If anemia does not respond to oral treatments, it may be necessary to administer iron parenterally (e.g., as iron dextran) using a drip or hemodialysis. Parenteral iron involves risks of fever, chills, backache, myalgia, dizziness, syncope, rash and anaphylactic shock. A follow up blood test is essential to demonstrate whether the treatment has been effective.

Iron supplements should be kept out of the reach of children, as iron-containing supplements are a frequent cause of poisoning in children.

Effect of vitamin and mineral supplements

There is an observed correlation between serum retinol and hemoglobin levels. Women with a low serum retinol concentration are more likely to be iron-deficient and anemic, compared to those with normal to high levels of retinol. While vitamin A deficiency has an adverse effect on hemoglobin synthesis, even a slight increase in vitamin A intake can lead to a significant rise in hemoglobin levels. However, vitamin A is less effective in alleviating severe iron-deficiency anemia. Low levels of iron in the body cannot be relieved by vitamin A supplementation alone. Additionally, a low ascorbic acid stores in the body causes an impairment in the release of stored iron in the reticuloendothelial cells. Copper is necessary for iron uptake, and a copper deficiency can result in iron deficiency. Copper deficiency can sometimes be caused by excessive zinc or vitamin C supplementation.


Disability-adjusted life year for iron-deficiency anemia per 100,000 inhabitants in 2002.[10]
     no data      less than 50      50-100      100-150      150-200      200-250      250-300      300-350      350-400      400-450      450-500      500-1000      more than 1000

See also


  1. ^ Brady PG (2007). "Iron deficiency anemia: a call for aggressive diagnostic evaluation". South. Med. J. 100 (10): 966–7. doi:10.1097/SMJ.0b013e3181520699 (inactive 2010-01-09). PMID 17943034.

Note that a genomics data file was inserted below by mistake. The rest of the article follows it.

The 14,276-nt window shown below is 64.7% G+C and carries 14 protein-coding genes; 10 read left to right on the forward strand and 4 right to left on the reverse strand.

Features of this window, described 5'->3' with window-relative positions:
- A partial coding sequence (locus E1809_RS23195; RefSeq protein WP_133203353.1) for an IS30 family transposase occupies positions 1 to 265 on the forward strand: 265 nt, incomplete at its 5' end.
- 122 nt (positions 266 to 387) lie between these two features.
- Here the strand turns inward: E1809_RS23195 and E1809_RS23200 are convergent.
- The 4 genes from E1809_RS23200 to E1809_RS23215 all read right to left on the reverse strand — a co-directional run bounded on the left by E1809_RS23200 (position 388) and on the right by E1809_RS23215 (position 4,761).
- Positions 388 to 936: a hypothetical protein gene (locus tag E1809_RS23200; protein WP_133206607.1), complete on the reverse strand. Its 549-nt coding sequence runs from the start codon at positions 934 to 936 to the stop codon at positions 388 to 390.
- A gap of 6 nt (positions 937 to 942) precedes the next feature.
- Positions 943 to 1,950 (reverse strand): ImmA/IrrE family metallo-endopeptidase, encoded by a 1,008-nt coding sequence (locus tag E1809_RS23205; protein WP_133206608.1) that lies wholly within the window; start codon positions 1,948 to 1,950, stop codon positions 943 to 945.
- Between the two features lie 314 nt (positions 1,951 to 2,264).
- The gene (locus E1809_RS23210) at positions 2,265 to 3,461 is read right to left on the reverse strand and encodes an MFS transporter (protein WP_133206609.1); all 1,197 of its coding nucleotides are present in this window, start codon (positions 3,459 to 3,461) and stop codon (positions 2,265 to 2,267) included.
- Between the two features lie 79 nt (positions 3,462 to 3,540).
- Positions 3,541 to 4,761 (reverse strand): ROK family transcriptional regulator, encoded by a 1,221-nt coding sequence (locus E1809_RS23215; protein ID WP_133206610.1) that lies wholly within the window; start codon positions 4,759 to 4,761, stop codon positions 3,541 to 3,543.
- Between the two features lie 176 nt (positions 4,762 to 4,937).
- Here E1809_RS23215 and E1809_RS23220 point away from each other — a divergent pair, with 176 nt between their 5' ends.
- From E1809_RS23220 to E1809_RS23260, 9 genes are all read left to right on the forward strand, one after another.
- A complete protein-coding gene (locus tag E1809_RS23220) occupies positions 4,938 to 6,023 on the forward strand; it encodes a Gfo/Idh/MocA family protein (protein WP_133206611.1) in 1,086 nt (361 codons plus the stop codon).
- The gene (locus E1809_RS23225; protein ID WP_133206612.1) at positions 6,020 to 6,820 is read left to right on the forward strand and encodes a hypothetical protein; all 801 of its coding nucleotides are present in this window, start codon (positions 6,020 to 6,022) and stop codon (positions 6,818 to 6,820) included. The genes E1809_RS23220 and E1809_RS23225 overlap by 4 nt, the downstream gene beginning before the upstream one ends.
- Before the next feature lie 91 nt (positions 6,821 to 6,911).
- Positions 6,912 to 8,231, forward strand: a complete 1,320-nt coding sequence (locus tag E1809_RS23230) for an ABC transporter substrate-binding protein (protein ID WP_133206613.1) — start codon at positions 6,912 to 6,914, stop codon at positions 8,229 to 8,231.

2. ^ Calis JC, Phiri KS, Faragher EB, et al. (2008). "Severe anemia in Malawian children". N. Engl. J. Med. 358 (9): 888–99. doi:10.1056/NEJMoa072727. PMID 18305266. 
  3. ^ Dreyfuss ML, Stoltzfus RJ, Shrestha JB, et al. (2000). "Hookworms, malaria and vitamin A deficiency contribute to anemia and iron deficiency among pregnant women in the plains of Nepal". J. Nutr. 130 (10): 2527–36. PMID 11015485. 
  4. ^ Stephen J. McPhee, Maxine A. Papadakis. Current medical diagnosis and treatment 2009 page.428
  5. ^ Mazza, J.; Barr, R. M.; McDonald, J. W.; and Valberg, L. S.; (21 October 1978). "Usefulness of the serum ferritin concentration in the detection of iron deficiency in a general hospital". Canadian Medical Association Journal 119 (8): 884–886. PMID 737638.& PMC 1819106. Retrieved 2009-05-04. 
  6. ^ Kis, AM; Carnes, M (July 1998). "Detecting iron deficiency in anemic patients with concomitant medical problems.". J Gen Intern Med. 13 (7): 455–61. doi:10.1046/j.1525-1497.1998.00134.x. PMID 9686711. 
  7. ^ Thomason, Ronald W.; Almiski, Muhamad S. (April 2009). "Evidence That Stainable Bone Marrow Iron Following Parenteral Iron Therapy Does Not Correlate With Serum Iron Studies and May Not Represent Readily Available Storage Iron". American Journal of Clinical Pathology 131 (4): 580–585. doi:10.1309/AJCPBAY9KRZF8NUC. PMID 19289594. Retrieved 2009-05-04. 
  8. ^ Health Canada. "Dietary Sources of Iron". Government of Canada. Retrieved 2009-03-30. 
  9. ^ National Institutes of Health. "Dietary Supplement Fact Sheet: Iron". United States of America, Department of Health and Human Services. Retrieved 2009-03-30. 
  10. ^ "Mortality and Burden of Disease Estimates for WHO Member States in 2002" (xls). World Health Organization. 2002.